PA- 2017 123,000 in U.S.A. little over 4,000 in urology NP- 2018 270,000 nurse practitioners with 338 in urology CNS- masters or doctorate- intertwining role of consultant, staff edu, macrosystem mg'mt, 72,000 in U.S.A and 411 work in urology Differences of PA, NP, CNS- PA edu in general medicine- medical conditions, APNs-population focused- ped, women't health, w/emphasis on diagnosing and prescribing along with patient education and advocacy. advanced practice of nursing. will not survive future without PA, NP, CNS. APP is growing in practice and scope- many different procedures that PA's did not do years ago. patient satisfactions improved with APP, guidelines- evidence based. knowledge makes a good advanced practice provider- more than a scribe(does all work, all charting and MD signs his name and gets to bill for it)- Do you know billing, E&M codes with less errors- little training but taught by employee on hire--work with billers and coders; some conferences have classes on it. Notes have what you can bill for as well- is your charting up to par- get with billers and coders for help. Mentors- orientation. New NPs- bill on time.....part of template- greater than ___minutes was spent on .... E&M university take on line courses -can choose in patient coding, clinic coding - is very detailed and helpful Epic has second level provider class called Epic 2on1- has hx populate on each visit for highest amount of billing with less work. Press Ganey scores for your evaluation- patient fills out on your care/work. be judges on satisfied patient- are they coming back and are you picking up new patients. Don't be just a scribe- not a "junior resident' be your own cost center- rather than a revenue center; dependent, no autonomy, micro-managed, underachiever, complacent....get out there working to promote the profession Prepare early for your job search- what do you really want; allow time to explore all jobs; negotiate from a position of strength rather than rush to accept a job; ---this is what i can offer you---focus on your unique skills/attributes; may help create your "niche"; network at local and national conferences/professional organizations; be proactive in your search; negotiate a contract; can take 2-3 months to get there. what are the tools you can walk in as a bargaining chip and offer---push each other- go in and tell them you are worth every penny of your salary. not a lot of experience in new field but lot of experience of knowledge in other fields- yes, i am new but i have had----years in this field, have done ----i can learn and practice to further increase your knowledge. APP_post grad fellowship- designed to develop foundational specialty specific skills and knowledge- there are post grad fellowship- coming out. Fellowships are helpful in practice, more valuable to your dept. Common portfolio components: biographical info, educational background; professional license/certifications; employment history with breif descriiptions/ continuing edu / training; performance evaluation; personal development plan; leadership qualities: activities to assess and teach others; evidence based practice/research; publications/presentations; membership in professional organizations- Tailor portfolio- to what you are doing- projects you do-specific examples you make a difference -called a "shopping cart" goals: extra training- organize your portfolio cake mix- narratives what you have done that tie it together- --you develop patient teaching tools- you can develop your portfolio all these things can go into your portfolio- keep up with what you do-constantly add- working on committees- all based on forces of magnetism- this is who i am, what i can bring to your institution, helps negotiate What do i want out of my job? is this work envoronment at this practice right for me? will i be professionally challenged on this job? do i want to be? where do i see myself in 5 years? is this the location you want to be, if it is not--what is your backup plan What is the philosophy and mission of the institution and how do they live that in practice? what are the role expectations for the position? what are the hours? is there call and how is that compensated? what expenses are covered? malpractice, DEA, conference/continuing education; time off for continuing education. budget for your dept which is most important for you for your job. Is the patient first or the dollar? you don't need to ask all the questions on the first interview: how do APPs function in this practice? what are you (the MD) looking for in an APP? what kind of support does the APP have in terms of staff and resource? Are you ok with the expectations- 56 hours a week= in terms of hours, compensation...for taking call/extra Do you value yourself? as a profession- that's the type job you want to get. Salary is one thing=other things to think about: In a study by APPA Salary Report: student loan repayment; sign on bonus?did you ask for a sign on bonus?most business people get sign on bonus- many are not trained on this or to ask for it; relocation expenses; tuition reimbursements; profit sharing plans; stock options; equity; bonus- (AAPA Salary Report 2018) Does your employer pay for liability? they do for physicians. Does your job offer mentoring---when you first sign on, its ok to understand you will make mistakes- your employer should be supportive of it/understanding; get the work done if it takes only 4 hours or 8 hours- leave early if you need to or can.... NP average salary in the U.S. is 105,757 in 2018 and PA salary is 105,000 up 150,000if paid by productivity (2018 AAPA salary report) Clinical Nurse Specialist: 65,000-110,000; Want a raise- go in with knowledge of what you have to offer and present it; have you reached your salary cap? The more experience you have your salary should reflect. what is the percentage salaries are going up? what is your bargaining tools/what you have to offer. Recruitment/retention- in early phase of employment, freq monitoring ensures success and is a valuable tool for feedback; communication between provider, new NP, administration and office staff must be supportive to encourage confidence; No incentive to do extra work? don't like the salary- look around for better. Incentive plans based on productivity and quality promote job satisfaction and decrease job turnover; are you meeting your productivity; education; working with staff; demonstrated leadership qualities; be confident- dont' be afraid to ask. Expenses: prof liability, certifications; health insurance, retirement benefits, STO, PTO, vacation, specialty certification, self education; self directed; A great deal compensation-book for NP/APP/PAs NP know what you can do- such as Urolift. Your particular "niche"-what you do as your specialty. The shift is coming more in niche's- develop a business plan: market yourself- there is a shortage coming- what can you manage. Stressors: intrinsic: income not high, too many hours, too many bureaucratic tasks satisfaction surveys- high level taking care of and connect to patients - education, --increased satisfaction but can burn out. What will make you happy- what is important to you as you move forward...what are your "niche" patients: start networking for new ideas on how to market yourself.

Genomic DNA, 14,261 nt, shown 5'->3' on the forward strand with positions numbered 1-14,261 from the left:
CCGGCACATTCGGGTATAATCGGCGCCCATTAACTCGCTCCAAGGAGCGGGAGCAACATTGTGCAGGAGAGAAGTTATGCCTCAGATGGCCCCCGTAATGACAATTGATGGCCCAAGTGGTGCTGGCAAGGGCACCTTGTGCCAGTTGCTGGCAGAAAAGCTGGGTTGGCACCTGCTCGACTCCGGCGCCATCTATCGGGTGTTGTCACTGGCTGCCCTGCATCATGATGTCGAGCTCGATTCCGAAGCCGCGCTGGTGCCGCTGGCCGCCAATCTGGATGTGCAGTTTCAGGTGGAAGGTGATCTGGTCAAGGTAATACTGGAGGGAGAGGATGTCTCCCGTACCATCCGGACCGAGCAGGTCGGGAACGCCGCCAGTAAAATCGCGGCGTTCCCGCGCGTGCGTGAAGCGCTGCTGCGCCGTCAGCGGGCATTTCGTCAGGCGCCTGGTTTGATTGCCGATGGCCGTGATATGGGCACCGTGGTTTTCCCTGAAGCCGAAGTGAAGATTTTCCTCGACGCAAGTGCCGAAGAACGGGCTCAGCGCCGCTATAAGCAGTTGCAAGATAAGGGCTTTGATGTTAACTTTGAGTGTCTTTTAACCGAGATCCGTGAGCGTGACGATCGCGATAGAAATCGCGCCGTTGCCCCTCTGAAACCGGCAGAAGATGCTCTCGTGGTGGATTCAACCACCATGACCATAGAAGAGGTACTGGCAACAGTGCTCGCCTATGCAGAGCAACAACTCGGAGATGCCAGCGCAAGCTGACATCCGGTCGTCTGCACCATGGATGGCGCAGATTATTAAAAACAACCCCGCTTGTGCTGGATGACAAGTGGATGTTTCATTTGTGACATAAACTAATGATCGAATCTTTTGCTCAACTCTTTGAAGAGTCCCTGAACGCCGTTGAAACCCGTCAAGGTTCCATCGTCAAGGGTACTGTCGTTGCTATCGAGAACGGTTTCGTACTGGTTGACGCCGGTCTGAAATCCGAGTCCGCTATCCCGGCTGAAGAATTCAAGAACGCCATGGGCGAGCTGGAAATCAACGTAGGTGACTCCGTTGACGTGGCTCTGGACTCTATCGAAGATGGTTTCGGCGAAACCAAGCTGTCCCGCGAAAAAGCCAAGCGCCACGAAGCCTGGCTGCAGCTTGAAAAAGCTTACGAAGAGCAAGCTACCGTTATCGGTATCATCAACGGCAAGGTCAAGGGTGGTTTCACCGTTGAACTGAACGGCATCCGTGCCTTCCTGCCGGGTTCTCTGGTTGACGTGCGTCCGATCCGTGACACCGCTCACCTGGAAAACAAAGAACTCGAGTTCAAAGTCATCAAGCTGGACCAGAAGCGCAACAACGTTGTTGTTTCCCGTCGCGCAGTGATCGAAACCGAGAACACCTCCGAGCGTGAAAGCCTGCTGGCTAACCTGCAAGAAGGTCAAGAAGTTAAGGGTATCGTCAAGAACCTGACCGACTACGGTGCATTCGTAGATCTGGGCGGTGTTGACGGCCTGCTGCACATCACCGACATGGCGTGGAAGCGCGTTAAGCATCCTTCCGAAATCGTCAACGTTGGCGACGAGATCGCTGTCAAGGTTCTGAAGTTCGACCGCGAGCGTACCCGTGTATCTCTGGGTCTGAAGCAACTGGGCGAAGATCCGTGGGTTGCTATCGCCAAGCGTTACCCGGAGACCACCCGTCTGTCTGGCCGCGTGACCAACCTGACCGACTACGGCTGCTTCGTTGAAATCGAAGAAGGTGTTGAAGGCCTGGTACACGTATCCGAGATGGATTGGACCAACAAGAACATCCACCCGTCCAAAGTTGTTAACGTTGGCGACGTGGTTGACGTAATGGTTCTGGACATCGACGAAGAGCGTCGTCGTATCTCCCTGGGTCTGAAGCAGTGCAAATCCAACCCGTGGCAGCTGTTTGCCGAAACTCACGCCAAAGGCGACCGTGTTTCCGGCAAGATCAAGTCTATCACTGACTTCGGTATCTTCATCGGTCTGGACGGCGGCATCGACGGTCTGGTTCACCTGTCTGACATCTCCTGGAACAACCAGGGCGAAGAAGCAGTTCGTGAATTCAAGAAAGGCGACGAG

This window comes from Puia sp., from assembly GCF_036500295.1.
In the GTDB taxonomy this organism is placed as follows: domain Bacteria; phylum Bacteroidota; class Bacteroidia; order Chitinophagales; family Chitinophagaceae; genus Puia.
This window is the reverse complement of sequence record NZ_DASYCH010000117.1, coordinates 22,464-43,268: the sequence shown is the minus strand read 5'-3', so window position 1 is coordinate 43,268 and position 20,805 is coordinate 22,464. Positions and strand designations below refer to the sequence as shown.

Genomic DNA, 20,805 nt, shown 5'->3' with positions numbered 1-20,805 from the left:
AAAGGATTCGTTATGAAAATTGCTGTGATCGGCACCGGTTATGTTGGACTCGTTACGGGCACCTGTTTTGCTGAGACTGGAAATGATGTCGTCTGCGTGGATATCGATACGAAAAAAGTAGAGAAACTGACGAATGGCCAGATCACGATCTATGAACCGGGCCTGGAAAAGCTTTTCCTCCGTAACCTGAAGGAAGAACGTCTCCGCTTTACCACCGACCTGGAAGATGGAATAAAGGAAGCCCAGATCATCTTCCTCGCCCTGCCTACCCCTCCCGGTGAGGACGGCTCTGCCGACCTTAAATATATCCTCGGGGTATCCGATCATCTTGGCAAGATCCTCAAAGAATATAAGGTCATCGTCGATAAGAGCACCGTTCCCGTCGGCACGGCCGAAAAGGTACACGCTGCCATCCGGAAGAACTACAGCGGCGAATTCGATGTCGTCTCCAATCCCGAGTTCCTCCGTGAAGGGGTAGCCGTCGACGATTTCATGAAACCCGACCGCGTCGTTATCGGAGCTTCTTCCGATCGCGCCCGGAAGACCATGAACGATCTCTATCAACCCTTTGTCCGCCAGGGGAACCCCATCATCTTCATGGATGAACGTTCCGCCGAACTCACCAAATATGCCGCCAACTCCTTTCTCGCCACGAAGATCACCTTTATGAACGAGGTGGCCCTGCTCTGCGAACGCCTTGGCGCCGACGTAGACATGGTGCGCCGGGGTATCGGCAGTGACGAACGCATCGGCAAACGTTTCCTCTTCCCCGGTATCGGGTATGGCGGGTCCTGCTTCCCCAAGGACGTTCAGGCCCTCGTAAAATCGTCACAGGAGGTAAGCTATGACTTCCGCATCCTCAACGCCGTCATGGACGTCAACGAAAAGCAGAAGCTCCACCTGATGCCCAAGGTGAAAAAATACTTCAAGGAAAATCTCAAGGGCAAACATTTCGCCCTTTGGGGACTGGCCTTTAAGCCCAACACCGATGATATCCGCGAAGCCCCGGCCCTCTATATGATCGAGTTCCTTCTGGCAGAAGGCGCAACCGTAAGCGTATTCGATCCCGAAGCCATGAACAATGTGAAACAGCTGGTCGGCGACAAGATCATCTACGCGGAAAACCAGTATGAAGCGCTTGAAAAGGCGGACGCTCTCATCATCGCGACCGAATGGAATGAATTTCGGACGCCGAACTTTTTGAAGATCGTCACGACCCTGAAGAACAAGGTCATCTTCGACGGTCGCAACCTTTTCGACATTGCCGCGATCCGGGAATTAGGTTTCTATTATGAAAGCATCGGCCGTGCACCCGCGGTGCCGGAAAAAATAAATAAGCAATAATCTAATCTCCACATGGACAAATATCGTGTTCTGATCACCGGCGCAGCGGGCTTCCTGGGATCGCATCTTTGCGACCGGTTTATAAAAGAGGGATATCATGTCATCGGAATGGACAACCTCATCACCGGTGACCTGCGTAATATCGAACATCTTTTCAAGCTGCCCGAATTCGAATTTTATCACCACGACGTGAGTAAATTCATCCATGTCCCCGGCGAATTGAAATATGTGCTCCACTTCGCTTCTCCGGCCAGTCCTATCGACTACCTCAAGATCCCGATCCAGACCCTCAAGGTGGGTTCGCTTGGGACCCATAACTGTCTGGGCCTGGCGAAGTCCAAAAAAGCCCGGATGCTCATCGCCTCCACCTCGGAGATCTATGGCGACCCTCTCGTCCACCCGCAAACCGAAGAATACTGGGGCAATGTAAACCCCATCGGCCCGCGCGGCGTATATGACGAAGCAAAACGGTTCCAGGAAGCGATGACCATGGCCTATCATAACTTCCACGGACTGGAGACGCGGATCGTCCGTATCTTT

Lynn VanDame
12/11/19 3:50 pm

I am unable to print certificate is it just a blank page when I hit the print function

Lynn VanDame
12/11/19 3:52 pm

Excellent program should be taught in all schools prior to graduation and looking for first job.